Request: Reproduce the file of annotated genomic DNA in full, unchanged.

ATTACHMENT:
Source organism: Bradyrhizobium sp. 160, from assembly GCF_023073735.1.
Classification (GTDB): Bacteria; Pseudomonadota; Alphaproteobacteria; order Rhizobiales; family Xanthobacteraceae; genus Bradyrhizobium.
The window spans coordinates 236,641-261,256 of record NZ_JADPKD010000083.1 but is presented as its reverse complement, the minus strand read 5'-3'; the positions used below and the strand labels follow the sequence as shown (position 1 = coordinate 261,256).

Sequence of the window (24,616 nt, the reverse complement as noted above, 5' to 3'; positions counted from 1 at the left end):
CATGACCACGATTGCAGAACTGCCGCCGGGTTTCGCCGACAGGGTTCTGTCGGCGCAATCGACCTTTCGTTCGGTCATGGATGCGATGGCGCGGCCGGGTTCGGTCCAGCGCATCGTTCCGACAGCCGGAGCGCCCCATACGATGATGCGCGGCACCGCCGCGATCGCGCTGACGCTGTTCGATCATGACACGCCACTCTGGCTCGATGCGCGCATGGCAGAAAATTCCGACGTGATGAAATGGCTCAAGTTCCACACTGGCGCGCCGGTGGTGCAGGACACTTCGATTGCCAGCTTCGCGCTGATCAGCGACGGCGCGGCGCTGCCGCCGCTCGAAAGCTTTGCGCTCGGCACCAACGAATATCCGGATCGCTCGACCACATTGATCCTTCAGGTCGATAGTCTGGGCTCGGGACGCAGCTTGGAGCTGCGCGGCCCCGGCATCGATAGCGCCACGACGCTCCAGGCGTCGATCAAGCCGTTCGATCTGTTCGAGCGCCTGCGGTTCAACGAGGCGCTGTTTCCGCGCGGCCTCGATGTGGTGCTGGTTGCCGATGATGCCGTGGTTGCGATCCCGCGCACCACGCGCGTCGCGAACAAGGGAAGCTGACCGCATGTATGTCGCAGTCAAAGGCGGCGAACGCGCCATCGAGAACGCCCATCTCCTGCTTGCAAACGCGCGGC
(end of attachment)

Source organism: Bradyrhizobium sp. 160, from assembly GCF_023073735.1.
Classification (GTDB): Bacteria; Pseudomonadota; Alphaproteobacteria; order Rhizobiales; family Xanthobacteraceae; genus Bradyrhizobium.
The window spans coordinates 236,641-261,256 of record NZ_JADPKD010000083.1 but is presented as its reverse complement, the minus strand read 5'-3'; the positions used below and the strand labels follow the sequence as shown (position 1 = coordinate 261,256).

Sequence of the window (24,616 nt, the reverse complement as noted above, 5' to 3'; positions counted from 1 at the left end):
CATGACCACGATTGCAGAACTGCCGCCGGGTTTCGCCGACAGGGTTCTGTCGGCGCAATCGACCTTTCGTTCGGTCATGGATGCGATGGCGCGGCCGGGTTCGGTCCAGCGCATCGTTCCGACAGCCGGAGCGCCCCATACGATGATGCGCGGCACCGCCGCGATCGCGCTGACGCTGTTCGATCATGACACGCCACTCTGGCTCGATGCGCGCATGGCAGAAAATTCCGACGTGATGAAATGGCTCAAGTTCCACACTGGCGCGCCGGTGGTGCAGGACACTTCGATTGCCAGCTTCGCGCTGATCAGCGACGGCGCGGCGCTGCCGCCGCTCGAAAGCTTTGCGCTCGGCACCAACGAATATCCGGATCGCTCGACCACATTGATCCTTCAGGTCGATAGTCTGGGCTCGGGACGCAGCTTGGAGCTGCGCGGCCCCGGCATCGATAGCGCCACGACGCTCCAGGCGTCGATCAAGCCGTTCGATCTGTTCGAGCGCCTGCGGTTCAACGAGGCGCTGTTTCCGCGCGGCCTCGATGTGGTGCTGGTTGCCGATGATGCCGTGGTTGCGATCCCGCGCACCACGCGCGTCGCGAACAAGGGAAGCTGACCGCATGTATGTCGCAGTCAAAGGCGGCGAACGCGCCATCGAGAACGCCCATCTCCTGCTTGCAAACGCGCGGC